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At Kim-Putin summit, hearty handshakes and manspreading

April 26, 2019
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Russian President Vladimir Putin, right, and North Korea's leader Kim Jong Un talk during their meeting in Vladivostok, Russia, Thursday, April 25, 2019. North Korean leader Kim managed to match Russian President Vladimir Putin’s manspreading - the two sat with knees spread wide apart as they chatted before the start of their first summit, which began Thursday in the far eastern port city of Vladivostok.(Sergei Ilnitsky/Pool Photo via AP)

TOKYO (AP) — The ambiance was friendly. Nice, comfy seats. An exchange of polite welcomes.

North Korean leader Kim Jong Un even managed to match Russian President Vladimir Putin’s manspreading — the two sat with knees spread wide apart as they chatted before the start of their first summit, which began Thursday in the Far East port city of Vladivostok.

With so little else to go on, it’s a common practice for North Korea watchers to pay extremely close attention to Kim’s every word and gesture when he makes public appearances. Summits are no exception, and there’s always lots of analytical commentary, insightful and silly.

What caught the attention of many outside observers Thursday wasn’t the scene, but the sound — of Kim’s loud breathing.

Clips of the introductory encounter were quickly tweeted around the world, many with comments about the leader’s audible breathlessness. South Korea’s media, meanwhile, speculated that it could be a sign of Kim’s poor health. He is, after all, overweight and a notoriously heavy smoker.

But when the two delivered their opening comments to start the actual talks, Kim seemed to have gotten over whatever the problem was.

Experts have noted that when Kim met President Donald Trump for the first time, they nearly lunged at each other with hands outstretched for a handshake. They vied several times to lead the other with an alpha male hand on the back. Gazes were carefully not averted, lest that appear to suggest submission.

Russian President Vladimir Putin and North Korean leader Kim Jong Un shook hands at the start of talks at a university in Russia's far-eastern city of Vladivostok. (April 25)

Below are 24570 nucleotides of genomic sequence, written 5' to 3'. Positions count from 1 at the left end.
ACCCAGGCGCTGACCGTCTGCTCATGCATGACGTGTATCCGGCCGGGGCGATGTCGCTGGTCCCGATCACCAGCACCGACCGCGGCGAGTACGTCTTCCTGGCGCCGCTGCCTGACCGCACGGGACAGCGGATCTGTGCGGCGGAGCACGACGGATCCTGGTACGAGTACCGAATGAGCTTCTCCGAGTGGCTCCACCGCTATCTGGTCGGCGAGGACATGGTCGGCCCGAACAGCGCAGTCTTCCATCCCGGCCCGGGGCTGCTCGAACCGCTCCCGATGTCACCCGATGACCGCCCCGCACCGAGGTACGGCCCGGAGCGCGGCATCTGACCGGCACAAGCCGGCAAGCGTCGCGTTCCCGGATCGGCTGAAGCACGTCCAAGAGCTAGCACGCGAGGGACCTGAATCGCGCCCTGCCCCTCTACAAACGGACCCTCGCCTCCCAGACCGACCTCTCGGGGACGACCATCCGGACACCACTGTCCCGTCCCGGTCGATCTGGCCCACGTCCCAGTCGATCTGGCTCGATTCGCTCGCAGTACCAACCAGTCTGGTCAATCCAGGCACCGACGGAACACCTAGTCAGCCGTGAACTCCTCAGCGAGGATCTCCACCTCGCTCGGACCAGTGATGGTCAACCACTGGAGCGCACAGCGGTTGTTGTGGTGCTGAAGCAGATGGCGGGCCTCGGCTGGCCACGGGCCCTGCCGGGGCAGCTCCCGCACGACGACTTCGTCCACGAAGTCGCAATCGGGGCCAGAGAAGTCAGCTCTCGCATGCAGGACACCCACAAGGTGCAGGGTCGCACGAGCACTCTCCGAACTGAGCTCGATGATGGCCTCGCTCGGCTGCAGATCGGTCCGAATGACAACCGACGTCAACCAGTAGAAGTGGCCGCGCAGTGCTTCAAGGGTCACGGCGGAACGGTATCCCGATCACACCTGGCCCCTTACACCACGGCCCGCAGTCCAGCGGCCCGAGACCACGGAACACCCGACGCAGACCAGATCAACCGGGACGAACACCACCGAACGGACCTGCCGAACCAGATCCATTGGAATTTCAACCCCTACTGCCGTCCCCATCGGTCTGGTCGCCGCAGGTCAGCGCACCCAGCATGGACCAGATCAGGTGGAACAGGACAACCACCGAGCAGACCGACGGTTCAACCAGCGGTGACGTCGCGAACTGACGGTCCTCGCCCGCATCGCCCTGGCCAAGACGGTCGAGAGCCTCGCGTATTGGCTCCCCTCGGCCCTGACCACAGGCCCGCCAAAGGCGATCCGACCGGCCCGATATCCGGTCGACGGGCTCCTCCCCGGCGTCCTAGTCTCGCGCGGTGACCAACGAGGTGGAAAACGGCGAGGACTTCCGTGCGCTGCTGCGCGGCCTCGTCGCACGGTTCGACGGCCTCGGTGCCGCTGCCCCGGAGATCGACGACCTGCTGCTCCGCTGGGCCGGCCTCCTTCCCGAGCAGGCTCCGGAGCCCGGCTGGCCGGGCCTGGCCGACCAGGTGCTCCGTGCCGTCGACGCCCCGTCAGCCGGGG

The impression from their second encounter, in Hanoi two months ago, was more measured. The two tended to mirror each other more closely, which is a sign of respect and cooperation rather than aggression.

Kim’s first greeting with Putin was more like his performance in Hanoi, though a bit stiffer. It was in some ways similar to an old style Soviet meeting, with a bit of a formal chill to it.

He and Putin approached each other with fixed smiles and held an extended handshake for the cameras. It’s often an awkward moment, even for the most experienced politicians. But they appeared relaxed — or perhaps just well-poised — as they also did during the initial part of the talks, which were broadcast live.

Unlike the much taller Trump, Putin is roughly the same height as Kim, which probably helped.

The health of the North Korean leader has been the topic of speculation before.

During his first summit with South Korean President Moon Jae-in, last April, he appeared to be out of breath as he signed a guestbook after a short walk. He was also shown on TV red-faced at a banquet, likely from the ample beverages available.

But Kim has managed to make it through nearly a dozen summits now. His meetings with Moon, in particular, were well received in the South and seen to reveal a genuine warmth and desire for better relations.

It remains to be seen how effective he will be in getting out from under the sanctions that have been imposed on his country for its nuclear weapons programs. But if nothing else, he has demonstrated a surprising air of confidence alongside some of the biggest players on the world stage.

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